The World Health Organization defines health as a state of complete physical, mental, and social well-being and not merely the absence of disease or infirmity. This definition gives a broad perspective to the concept of health as comprising several factors that define well-being. Therefore, when talking about an individual’s health, one speaks about these core components of well-being.
This definition puts a clearer perspective on the issue of workplace health and well-being. Creating health or well-being solutions for employees, therefore, requires a clear understanding of these components and that health is not a single, abstract index, but a composition of one’s physical, mental, and social well-being. Essentially, these components of health underpin several unique factors that drive an individual, described in public health parlance as the determinants of health.
Attaining full health potential, therefore, requires different routes for each individual based on these determinants or drivers. According to the WHO, the determinants of health include:
- the social and economic environment,
- the physical environment, and
- the person’s individual characteristics and behaviors.
These factors are key influences on every individual’s health and must be factored into providing the best health solutions for each person. Similarly, in the workplace, well-being and health solutions would be ineffective at moving the needle in driving positive health outcomes if these unique drivers or determinants are not integrated into the design.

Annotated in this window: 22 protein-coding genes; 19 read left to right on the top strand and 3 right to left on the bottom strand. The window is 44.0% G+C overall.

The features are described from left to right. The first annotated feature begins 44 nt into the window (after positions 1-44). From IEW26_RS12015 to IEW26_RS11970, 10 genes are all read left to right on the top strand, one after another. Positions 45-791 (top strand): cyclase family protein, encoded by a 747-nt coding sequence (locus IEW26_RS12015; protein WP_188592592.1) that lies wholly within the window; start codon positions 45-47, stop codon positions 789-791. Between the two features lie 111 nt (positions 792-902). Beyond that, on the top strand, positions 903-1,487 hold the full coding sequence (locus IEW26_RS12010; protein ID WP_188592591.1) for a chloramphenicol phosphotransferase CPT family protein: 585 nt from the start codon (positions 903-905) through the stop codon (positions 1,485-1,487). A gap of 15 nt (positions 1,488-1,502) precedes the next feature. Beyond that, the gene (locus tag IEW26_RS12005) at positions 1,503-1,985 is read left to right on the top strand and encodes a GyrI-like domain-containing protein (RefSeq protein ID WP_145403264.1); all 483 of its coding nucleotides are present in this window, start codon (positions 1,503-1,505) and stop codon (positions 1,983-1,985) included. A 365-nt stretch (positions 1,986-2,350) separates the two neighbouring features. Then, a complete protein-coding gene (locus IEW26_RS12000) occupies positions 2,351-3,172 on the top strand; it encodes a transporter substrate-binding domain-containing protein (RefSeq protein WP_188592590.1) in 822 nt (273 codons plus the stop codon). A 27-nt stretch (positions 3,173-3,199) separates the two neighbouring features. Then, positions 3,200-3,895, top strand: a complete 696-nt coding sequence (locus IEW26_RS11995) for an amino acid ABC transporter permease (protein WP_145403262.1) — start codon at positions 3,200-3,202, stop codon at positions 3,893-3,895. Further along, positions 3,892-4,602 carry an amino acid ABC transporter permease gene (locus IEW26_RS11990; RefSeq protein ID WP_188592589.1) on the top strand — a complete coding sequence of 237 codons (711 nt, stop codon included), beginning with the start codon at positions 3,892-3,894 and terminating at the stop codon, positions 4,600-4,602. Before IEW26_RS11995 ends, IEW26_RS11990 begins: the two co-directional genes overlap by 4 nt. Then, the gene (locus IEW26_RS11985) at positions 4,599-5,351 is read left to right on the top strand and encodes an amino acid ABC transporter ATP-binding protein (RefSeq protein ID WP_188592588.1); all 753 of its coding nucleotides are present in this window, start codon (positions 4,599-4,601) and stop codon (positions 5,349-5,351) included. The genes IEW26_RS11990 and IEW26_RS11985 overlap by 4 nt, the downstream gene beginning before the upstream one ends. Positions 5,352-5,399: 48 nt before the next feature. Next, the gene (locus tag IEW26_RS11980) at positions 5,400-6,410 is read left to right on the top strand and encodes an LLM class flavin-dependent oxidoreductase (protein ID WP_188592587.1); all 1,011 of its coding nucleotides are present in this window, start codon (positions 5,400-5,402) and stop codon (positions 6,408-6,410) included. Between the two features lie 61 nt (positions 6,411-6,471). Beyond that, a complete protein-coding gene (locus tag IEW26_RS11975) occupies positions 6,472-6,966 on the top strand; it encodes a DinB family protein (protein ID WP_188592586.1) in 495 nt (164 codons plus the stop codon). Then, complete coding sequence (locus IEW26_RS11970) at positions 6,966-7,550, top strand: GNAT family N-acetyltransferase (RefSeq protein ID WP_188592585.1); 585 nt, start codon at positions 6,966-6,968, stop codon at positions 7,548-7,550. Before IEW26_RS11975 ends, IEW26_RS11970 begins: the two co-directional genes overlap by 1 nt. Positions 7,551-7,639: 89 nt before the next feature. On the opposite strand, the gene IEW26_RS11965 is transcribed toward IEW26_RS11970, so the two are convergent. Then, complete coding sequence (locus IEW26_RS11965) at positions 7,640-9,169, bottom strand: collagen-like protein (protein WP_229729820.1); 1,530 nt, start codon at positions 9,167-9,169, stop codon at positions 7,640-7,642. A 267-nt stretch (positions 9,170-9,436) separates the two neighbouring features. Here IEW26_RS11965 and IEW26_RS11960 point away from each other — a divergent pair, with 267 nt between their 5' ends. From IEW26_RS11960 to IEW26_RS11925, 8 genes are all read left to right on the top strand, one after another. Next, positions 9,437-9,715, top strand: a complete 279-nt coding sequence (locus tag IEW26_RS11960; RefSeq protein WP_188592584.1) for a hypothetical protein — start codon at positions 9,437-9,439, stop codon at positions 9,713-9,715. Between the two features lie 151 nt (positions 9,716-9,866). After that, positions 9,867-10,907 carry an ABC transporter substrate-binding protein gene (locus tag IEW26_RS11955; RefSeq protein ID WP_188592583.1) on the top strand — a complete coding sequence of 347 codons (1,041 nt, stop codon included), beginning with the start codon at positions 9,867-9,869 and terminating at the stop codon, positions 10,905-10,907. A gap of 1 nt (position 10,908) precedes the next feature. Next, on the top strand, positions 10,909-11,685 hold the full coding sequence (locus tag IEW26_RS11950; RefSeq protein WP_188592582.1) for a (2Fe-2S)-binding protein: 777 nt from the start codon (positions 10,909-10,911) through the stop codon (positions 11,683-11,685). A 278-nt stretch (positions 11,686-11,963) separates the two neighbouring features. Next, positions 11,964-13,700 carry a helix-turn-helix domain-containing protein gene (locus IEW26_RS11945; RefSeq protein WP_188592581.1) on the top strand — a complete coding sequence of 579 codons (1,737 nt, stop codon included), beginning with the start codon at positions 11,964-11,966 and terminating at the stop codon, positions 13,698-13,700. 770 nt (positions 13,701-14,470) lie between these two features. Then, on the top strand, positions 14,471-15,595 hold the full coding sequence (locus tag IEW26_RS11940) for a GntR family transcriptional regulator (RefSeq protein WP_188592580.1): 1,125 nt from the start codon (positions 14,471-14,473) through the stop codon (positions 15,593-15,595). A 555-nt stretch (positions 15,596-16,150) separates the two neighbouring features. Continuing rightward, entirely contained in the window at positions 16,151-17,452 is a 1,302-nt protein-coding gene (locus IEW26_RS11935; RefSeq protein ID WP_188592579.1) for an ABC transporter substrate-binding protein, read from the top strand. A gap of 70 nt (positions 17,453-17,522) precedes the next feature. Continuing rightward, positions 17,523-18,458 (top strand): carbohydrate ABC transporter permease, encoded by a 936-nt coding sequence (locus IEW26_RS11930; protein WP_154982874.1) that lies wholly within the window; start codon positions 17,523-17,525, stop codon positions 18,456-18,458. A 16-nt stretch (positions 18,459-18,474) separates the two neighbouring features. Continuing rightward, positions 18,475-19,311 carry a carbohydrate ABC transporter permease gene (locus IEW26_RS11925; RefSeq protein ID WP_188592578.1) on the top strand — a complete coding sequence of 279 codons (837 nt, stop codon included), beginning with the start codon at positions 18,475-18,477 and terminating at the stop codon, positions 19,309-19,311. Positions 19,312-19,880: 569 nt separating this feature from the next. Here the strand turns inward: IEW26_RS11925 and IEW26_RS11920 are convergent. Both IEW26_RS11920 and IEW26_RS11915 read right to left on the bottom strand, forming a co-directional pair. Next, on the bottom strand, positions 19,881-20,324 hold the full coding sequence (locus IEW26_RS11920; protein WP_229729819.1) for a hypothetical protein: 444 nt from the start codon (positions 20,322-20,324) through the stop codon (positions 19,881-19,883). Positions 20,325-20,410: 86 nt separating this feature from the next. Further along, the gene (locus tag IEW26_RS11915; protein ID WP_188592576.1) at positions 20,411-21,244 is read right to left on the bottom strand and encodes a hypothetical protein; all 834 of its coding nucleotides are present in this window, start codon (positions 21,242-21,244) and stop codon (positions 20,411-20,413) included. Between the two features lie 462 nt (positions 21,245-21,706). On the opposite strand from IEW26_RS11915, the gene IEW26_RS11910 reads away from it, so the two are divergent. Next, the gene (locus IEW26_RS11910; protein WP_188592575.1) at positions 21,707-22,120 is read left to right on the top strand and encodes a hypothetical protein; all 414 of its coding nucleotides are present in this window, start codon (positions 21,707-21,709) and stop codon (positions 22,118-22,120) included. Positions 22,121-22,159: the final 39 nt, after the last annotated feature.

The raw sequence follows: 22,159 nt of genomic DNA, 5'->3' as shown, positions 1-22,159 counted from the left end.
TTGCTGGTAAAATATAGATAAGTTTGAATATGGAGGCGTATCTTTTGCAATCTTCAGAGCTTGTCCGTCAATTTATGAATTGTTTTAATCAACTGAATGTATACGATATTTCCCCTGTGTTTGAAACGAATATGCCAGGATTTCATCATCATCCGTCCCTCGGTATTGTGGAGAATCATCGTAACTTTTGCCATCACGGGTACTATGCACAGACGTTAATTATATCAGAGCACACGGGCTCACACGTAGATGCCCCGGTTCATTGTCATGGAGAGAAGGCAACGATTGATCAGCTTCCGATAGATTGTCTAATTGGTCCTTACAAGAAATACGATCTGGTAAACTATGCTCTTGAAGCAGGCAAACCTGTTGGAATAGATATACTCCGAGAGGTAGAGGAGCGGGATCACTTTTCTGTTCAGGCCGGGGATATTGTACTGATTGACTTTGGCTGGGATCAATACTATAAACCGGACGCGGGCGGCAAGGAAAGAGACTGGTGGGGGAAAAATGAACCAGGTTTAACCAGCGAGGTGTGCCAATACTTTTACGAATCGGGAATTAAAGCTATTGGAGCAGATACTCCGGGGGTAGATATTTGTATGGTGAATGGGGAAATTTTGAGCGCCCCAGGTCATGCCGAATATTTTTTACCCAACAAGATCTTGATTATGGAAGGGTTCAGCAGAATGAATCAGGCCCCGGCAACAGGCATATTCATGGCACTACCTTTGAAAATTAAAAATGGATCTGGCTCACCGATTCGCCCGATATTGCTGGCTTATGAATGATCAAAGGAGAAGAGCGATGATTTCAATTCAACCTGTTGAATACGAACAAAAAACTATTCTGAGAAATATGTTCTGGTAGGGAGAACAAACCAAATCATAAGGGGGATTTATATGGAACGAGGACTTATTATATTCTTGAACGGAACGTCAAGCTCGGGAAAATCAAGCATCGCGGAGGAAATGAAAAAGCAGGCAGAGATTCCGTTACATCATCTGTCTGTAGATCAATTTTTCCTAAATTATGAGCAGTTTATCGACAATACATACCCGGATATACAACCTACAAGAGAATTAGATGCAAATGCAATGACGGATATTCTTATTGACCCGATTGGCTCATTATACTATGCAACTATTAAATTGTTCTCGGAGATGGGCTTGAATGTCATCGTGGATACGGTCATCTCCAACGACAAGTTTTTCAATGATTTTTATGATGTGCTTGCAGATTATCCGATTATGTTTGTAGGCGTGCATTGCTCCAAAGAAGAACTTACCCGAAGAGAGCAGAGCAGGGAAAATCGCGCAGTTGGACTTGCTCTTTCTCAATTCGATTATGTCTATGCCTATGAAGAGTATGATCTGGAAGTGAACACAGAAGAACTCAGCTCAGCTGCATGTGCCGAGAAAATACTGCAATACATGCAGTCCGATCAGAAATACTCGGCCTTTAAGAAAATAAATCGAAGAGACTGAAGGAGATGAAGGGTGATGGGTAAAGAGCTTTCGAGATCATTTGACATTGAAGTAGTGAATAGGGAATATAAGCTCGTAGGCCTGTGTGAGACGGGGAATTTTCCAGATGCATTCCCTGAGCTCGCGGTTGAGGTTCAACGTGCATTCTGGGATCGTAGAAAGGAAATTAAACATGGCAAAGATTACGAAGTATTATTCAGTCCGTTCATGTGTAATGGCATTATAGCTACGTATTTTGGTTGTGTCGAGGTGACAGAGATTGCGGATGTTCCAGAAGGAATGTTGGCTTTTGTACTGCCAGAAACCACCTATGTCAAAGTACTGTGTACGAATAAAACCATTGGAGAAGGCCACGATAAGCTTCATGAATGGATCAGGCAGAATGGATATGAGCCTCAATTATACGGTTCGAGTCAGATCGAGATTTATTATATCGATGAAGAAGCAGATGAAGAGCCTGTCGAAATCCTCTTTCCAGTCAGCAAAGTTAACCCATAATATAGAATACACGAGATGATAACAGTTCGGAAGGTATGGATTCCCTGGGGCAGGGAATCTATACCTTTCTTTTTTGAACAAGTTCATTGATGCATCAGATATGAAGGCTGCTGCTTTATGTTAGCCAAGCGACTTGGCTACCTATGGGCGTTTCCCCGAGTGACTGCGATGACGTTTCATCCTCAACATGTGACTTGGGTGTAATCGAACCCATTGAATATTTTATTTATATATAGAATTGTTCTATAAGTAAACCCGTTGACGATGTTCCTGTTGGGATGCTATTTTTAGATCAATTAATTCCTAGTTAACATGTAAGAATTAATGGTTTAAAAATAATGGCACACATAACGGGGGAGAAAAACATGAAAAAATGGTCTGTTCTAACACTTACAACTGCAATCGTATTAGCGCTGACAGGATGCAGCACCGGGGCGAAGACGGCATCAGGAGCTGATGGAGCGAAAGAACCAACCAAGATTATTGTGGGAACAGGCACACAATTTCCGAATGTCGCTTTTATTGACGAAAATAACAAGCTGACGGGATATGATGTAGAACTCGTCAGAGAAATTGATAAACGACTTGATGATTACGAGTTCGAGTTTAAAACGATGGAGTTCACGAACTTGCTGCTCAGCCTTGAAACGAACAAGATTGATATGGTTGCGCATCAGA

Social and economic determinants
An individual’s socioeconomic context has a big influence on their healthcare outcomes. Studies have linked higher income and social status with better health outcomes and have demonstrated that the wider the gap between the rich and the poor, the wider the margin of health outcomes between them. The same thing applies to education, access to healthcare services, the presence of social support, workplace culture, and community, which are other core social determinants of health.
For context, if your wellness program sets a goal of lowering the prevalence of chronic disease within the workforce, understanding the social context of each employee is essential to finding the right and most effective solutions.
For example, employees with lower income may find it more expensive to go on a diabetic diet, which includes more fruits, vegetables, fish, and fewer carbohydrates and sugar, which are often cheaper and readily available. Recommending healthy diet plans to curb the prevalence of diabetes in an organization, therefore, may be a viable plan for those on a higher income but may be far-fetched for people on a lower income scale.